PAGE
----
It becomes immediately obvious why, eg, ^[ becomes escape. Or that the alphabet is just 40h + the ordinal position of the letter (or 60h for lower-case). Or that we shift between upper & lower-case with a single bit.
esr's rendering of the table - forcing it to fit hexadecimal as eight groups of 4 bits, rather than four groups of 5 bits, makes the relationship between ^I and tab, or ^[ and escape, nearly invisible.
It's like making the periodic table 16 elements wide because we're partial to hex, and then wondering why no-one can spot the relationships anymore.
The original 1963 version of ASCII covers some of this; a scan is available online. See also The Evolution of Character Codes, 1874-1968 by Eric Fischer, also easily found.
(It's also the only non-control ASCII character that can't be typed on an English keyboard, so it's good for creating WIFi passwords that your kid can't trivially steal.)
Don't count on it. There's a fairly long standing convention in some countries with some keyboard layouts that Control+Backspace is DEL. This is the case for Microsoft Windows' UK Extended layout, for example.
[C:\]inkey Press Control+Backspace %%i & echo %@ascii[%i]
Now replace "X" with "Delete".
Another good source on the design of ASCII is Inside ASCII by Bob Bemer, one of the committee members, in three parts in Interface Age May through July 1978.
I do understand that I've probably simplified "how I understand it" vs "how/why it was designed that way". This is pretty much intentional - I try to find patterns to things to help me remember them, rather than to explain any intent.
> on a Vic-20
I am not following, can you explain why ^[ becomes escape. Or that the alphabet is just 40h + the ordinal position? Can you elaborate? I feel like I am missing the elegance you are pointing out.
00 11011 is Escape
10 11011 is [
Any time you see \n represented as ^M, it's the same thing - 01101 (M) in the control (00) set is Carriage Return.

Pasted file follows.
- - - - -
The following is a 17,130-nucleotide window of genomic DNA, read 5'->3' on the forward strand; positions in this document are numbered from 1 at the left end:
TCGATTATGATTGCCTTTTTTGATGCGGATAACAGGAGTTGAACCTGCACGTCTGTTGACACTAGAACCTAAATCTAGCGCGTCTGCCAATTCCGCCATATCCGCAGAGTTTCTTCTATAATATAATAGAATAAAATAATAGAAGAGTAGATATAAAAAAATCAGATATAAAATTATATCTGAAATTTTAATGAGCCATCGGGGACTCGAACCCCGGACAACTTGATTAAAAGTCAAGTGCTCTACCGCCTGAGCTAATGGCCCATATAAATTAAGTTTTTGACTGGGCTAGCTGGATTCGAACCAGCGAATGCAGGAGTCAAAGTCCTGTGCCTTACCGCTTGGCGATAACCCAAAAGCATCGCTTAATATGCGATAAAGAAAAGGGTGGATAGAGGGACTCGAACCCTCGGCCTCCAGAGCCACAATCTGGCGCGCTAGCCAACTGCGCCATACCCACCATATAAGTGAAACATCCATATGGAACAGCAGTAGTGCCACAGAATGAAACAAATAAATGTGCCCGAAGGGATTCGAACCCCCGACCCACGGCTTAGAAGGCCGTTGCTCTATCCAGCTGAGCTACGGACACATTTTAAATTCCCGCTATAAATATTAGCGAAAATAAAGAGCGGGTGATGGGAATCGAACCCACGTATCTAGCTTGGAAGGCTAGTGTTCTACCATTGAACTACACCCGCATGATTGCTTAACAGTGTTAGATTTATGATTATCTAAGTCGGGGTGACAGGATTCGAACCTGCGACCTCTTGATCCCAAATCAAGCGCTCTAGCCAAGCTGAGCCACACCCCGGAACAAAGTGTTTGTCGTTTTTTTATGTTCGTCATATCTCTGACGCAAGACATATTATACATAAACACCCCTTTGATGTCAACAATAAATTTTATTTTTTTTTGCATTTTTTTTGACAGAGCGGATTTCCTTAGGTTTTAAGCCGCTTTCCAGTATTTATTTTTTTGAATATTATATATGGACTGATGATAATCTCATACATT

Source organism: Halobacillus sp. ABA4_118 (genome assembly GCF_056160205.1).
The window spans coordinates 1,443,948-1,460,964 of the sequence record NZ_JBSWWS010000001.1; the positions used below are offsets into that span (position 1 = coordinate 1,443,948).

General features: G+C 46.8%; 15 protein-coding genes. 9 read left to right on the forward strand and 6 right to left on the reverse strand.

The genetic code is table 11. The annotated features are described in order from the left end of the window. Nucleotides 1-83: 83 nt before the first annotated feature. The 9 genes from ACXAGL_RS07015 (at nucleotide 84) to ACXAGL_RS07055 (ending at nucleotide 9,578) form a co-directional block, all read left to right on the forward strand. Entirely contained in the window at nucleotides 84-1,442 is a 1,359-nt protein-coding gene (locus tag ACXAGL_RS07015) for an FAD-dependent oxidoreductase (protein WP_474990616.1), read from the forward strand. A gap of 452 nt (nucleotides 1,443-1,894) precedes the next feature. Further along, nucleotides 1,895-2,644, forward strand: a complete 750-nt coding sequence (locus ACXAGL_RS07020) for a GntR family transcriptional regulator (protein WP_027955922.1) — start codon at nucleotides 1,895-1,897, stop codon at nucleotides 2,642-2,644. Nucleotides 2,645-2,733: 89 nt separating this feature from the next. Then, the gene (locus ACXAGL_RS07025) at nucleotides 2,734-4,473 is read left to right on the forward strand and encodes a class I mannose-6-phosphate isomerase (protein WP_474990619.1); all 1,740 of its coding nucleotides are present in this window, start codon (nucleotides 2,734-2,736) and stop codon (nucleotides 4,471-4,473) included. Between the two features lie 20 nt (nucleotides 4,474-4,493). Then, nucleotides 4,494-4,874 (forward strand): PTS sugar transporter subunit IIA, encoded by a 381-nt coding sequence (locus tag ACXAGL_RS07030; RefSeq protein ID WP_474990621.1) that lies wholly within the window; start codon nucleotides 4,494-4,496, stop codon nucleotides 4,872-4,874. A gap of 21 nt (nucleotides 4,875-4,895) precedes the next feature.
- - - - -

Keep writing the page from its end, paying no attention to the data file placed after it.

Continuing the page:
Likewise, when you realise that the relationship between upper-case and lower-case is just the same character from sets 10 & 11, it becomes obvious that you can, eg, translate upper case to lower case by just doing a bitwise or against 64 (0100000).
And 40h & 60h .. having a nice round number for the offset mostly just means you can 'read' ascii from binary by only paying attention to the last 5 bits. A is 1 (00001), Z is 26 (11010), leaving us something we can more comfortably manipulate in our heads.
I won't claim any of this is useful. But in the context of understanding why the ascii table looks the way it does, I do find four sets of 32 makes it much simpler in my head. I find it much easier to remember that A=65 (41h) and a=97 (61h) when I'm simply visualizing that A is the 1st character of the uppercase(40h) or lowercase(60h) set.
Physically it might have been as simple as a press-open switch on the original hardware, each bit would be a circuit which the key would connect, the SHIFT and CONTROL keys would force specific circuits open or closed.
the letters in the third column are A = 1, B = 2 etc: 40h + the position in the alphabet.
Awesome to see ^@ as null and laying it out this way makes it easier to see ^L (form-feed, as the article says: control-L will clear your terminal screen), ^G (bell), ^D, ^C etc etc
The 40h offset is 2 columns' worth.
Cool story bro, I know, but I meant to put the file online in response here, but I can't find the source doc anymore >_< Edit: actually, I found an old incomplete version as a Apple Numbers file. If there's interest I can whip it back up into shape and post it as PDF.
 For example, when a unix C program outputs "\n", it's the terminal device between the program and the user TTY that translates it into \r\n. You can control that behavior with stty. I know this is something ESR would laugh at being novel to me. On bare-metal, you have no terminal device between you program and the UART output, so you need to add those \r\n yourself.
 That's ESC "escape" at decimal 26/hex 1B, and you can generate it in a terminal by pressing the Escape key or Ctrl-[
It's entirely possible that someone reading this thread will be able to source it.
But it's just a text table, right? It should be fairly trivial to reproduce it from a decent picture.
By the way, thanks for clarifying the existence and purpose of the now-in-kernel "terminal device." I've understood the Linux PTS mechanism and am aware of the Unix98 pty thing and all of that, but identifying it like that helps me mentally map it better.
Speaking of DOS, I've never forgotten that BEL is ASCII 7, so ALT+007 (ALT+7?) will happily insert it into things like text editors. I remember it showed up as a •. I'm not quite sure why.
Both shortcuts work in terminal emulators.
(As an aside ^W is much easier to input^Wtype as a "fake backspace" thingamajig^H^H^H^H^H^H^H^H^H^H^Hmnemonic than ^H is.)